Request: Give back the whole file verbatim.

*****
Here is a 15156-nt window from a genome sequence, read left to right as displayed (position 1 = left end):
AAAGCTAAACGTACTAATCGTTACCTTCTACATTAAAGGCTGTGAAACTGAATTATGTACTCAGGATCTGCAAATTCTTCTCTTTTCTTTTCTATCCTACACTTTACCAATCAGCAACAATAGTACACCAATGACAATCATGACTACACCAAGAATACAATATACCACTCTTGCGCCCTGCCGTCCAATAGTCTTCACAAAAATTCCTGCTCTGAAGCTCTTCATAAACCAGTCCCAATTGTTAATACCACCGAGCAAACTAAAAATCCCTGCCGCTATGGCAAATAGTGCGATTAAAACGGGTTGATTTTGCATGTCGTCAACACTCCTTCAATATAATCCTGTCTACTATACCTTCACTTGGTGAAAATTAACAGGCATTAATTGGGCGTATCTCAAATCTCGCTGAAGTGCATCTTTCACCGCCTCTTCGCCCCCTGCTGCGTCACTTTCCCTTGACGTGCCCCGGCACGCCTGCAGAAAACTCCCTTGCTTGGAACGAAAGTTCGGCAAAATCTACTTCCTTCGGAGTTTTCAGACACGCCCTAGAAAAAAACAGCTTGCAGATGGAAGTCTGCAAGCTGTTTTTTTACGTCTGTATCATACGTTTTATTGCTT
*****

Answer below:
Here is a 15156-nt window from a genome sequence, read left to right as displayed (position 1 = left end):
AAAGCTAAACGTACTAATCGTTACCTTCTACATTAAAGGCTGTGAAACTGAATTATGTACTCAGGATCTGCAAATTCTTCTCTTTTCTTTTCTATCCTACACTTTACCAATCAGCAACAATAGTACACCAATGACAATCATGACTACACCAAGAATACAATATACCACTCTTGCGCCCTGCCGTCCAATAGTCTTCACAAAAATTCCTGCTCTGAAGCTCTTCATAAACCAGTCCCAATTGTTAATACCACCGAGCAAACTAAAAATCCCTGCCGCTATGGCAAATAGTGCGATTAAAACGGGTTGATTTTGCATGTCGTCAACACTCCTTCAATATAATCCTGTCTACTATACCTTCACTTGGTGAAAATTAACAGGCATTAATTGGGCGTATCTCAAATCTCGCTGAAGTGCATCTTTCACCGCCTCTTCGCCCCCTGCTGCGTCACTTTCCCTTGACGTGCCCCGGCACGCCTGCAGAAAACTCCCTTGCTTGGAACGAAAGTTCGGCAAAATCTACTTCCTTCGGAGTTTTCAGACACGCCCTAGAAAAAAACAGCTTGCAGATGGAAGTCTGCAAGCTGTTTTTTTACGTCTGTATCATACGTTTTATTGCTT